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"The Demolition of Silence"

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Alice Miller
Alice Miller
(Image by en.wikipedia.org)
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If you are looking for a good mentor, I can not think of a better one than Alice Miller. Through my own experience of physical, and emotional abuse; I felt someone out there could help me find the words to express my feelings, and how to respond to the ones who have been lying to me. I found that Alice Miller's own experience of her childhood, and her long journey in the quest for answers has helped me in a way that goes to the root of the problem and inspire me to be better than the ones I once looked up to, my own parents.

Alice Miller was born durring 1923 in Poland, after living in Germany for a short while, and in 1946 she found a home in Switzerland where she won a scholarship to the University of Basel. Gaining a doctorate in philosophy, psychology, and sociology in 1953. Miller practiced psychoanalysis in Zurich from 1960 to 1980. During this time she wrote books concerning what she felt were things missing in her own therapy practices. In conclusion of her writings, she found that the teachings of psychology no longer had any place in her practice. In 1985 she wrote about all of her experience, and findings in a book which won the Janusz Korczak Literary Award, and was titled " Thou Shalt Not Be Aware". She moved to France where she was interviewed by Psychologie Heute (Psychology Today), and the following year she cancelled her memberships to the International Psychoanalytic Association, and the Swiss Psychoanalytic Society. Before her death in 2010, she wrote "Pictures of My Life" which was an informal autobiography which divulged her painful childhood experiences, and her life long journey discovering what to do in this situation of abuse.
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My own experience which brought me to Alice Miller is worth being shared with others. I used the word "plastic" to explain how I was feeling up until one day something horrible happened to me. I opened my eyes and noticed things that I missed before. At the same time, I rattled off phrases like "It is a blessing that this happened to me, it is a reason for all of us to now bond". I don't want to go into details but I went to visit my father after not seeing him for many years, and at the end of the day he grabbed his gun and tried to kill me as I tried to flee. My whole family covered this up, and made me feel like it was my fault never once listening to me about what happened. In fact my father was a police man and he was afraid he would get into trouble for what he did so he covered himself by calling my brother and mother which he has not spoken to for decades, and told them that I tried to grab his gun and was going to kill my father, brother, mother, and grandmother.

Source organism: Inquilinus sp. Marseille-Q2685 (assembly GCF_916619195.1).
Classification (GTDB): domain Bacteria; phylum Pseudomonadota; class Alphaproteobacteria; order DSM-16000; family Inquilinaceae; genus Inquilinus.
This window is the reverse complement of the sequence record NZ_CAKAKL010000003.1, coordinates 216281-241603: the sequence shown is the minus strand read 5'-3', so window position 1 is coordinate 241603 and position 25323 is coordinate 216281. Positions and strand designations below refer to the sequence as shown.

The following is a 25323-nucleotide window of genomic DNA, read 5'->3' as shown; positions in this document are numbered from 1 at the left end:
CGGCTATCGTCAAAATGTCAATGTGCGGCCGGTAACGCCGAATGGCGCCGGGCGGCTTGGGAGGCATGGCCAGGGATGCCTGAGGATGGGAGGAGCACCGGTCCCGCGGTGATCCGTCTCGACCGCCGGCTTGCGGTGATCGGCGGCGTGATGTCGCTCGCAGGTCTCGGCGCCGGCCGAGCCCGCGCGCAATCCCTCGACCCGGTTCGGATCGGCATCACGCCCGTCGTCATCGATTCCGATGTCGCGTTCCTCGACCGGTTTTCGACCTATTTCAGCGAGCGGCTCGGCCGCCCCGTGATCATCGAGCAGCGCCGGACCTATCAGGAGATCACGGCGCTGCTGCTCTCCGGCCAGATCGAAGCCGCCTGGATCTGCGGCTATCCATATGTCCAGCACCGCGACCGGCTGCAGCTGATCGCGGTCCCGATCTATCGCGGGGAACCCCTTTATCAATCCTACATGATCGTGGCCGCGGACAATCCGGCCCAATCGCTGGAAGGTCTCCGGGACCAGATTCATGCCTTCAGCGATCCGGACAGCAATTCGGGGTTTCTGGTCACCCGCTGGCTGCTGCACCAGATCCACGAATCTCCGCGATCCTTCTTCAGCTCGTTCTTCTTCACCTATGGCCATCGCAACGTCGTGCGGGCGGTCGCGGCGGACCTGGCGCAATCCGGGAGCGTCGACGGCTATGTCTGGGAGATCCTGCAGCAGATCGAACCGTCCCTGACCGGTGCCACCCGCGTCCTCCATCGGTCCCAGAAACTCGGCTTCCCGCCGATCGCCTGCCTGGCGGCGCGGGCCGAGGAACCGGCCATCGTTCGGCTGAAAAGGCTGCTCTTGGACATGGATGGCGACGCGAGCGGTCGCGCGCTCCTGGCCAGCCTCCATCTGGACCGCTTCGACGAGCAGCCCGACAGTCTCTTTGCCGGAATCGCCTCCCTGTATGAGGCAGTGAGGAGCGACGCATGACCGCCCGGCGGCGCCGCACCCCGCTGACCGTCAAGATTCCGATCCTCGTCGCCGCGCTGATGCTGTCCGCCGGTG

I was so confused, my mother would not even answer the phone for a week after this happened, and family members I have not heard from for a long time called me and said I tried to hurt their father. I called my father just days after this happened and said I forgive you, and his reply was "what are talking about", "are you recording this conversation". To this day, 18 years later, nothing has changed, and my father died without saying what really happened or that he was sorry.

There is beauty in every story, and I want to share with you how this changed my life. I learned that people need one another, that loneliness is no way to protect yourself from harm. I also learned that forgiving was out of the question, I needed them to tell me why they acted that way, share with them how this made me feel. I wanted them to make up for this, how it cost me my job, cost in future relationships with others, how I needed to learn how to trust another again. I was also afraid of them acting this way to another in the future, that all I went through would be for nothing, and it would happen again. What really concerned me though, is if there is no accountability, what would stop them from doing this to me again and who would believe me, who would offer a hand and help me. I was right to try to confront them, and not just forgive them and hang out like nothing happened. But what happened next was astonishing.
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Learning about abuse, which I did see a therapist (which by the way told me to just forgive them), I read all sorts of material, and began to see the world behind all the advertising, pr firms, lies from the ones close to you. I got to know about "word play". I got to also work on finding the words to deal with this, to confront them with that. It is like a teacher telling you to write that dirty word you said in class a hundred times on the chalk board. After a while you "begin to deal" with the feelings and get gifts in little ways, like learning word play used by others.

Since I was had been questioning everything about my family from day one, I now began to doubt other things in my world. Particularly in politics at the time, George Bush was about to get elected for the first time. I met David Swanson on his internet site back then while making comments on his site using Dr. Seuss quotes. I wanted others to not feel alone in all of this, I wanted others to stand up strong when another puts his neck out in trying to make this world a better place. I met people like Amy Goodman, who introduced me to others like Howard Zinn, Buckminster Fuller, Cindy Sheehan, and many others who I saw who genuinely cared, and was trying to find words. But what was most remarkable is that the word play I saw in my family was the same word play used in politics. It made it very hard to put their actions into simple words. Kinda like putting a worm on a fishing hook, if you have tried this you know what I am talking about.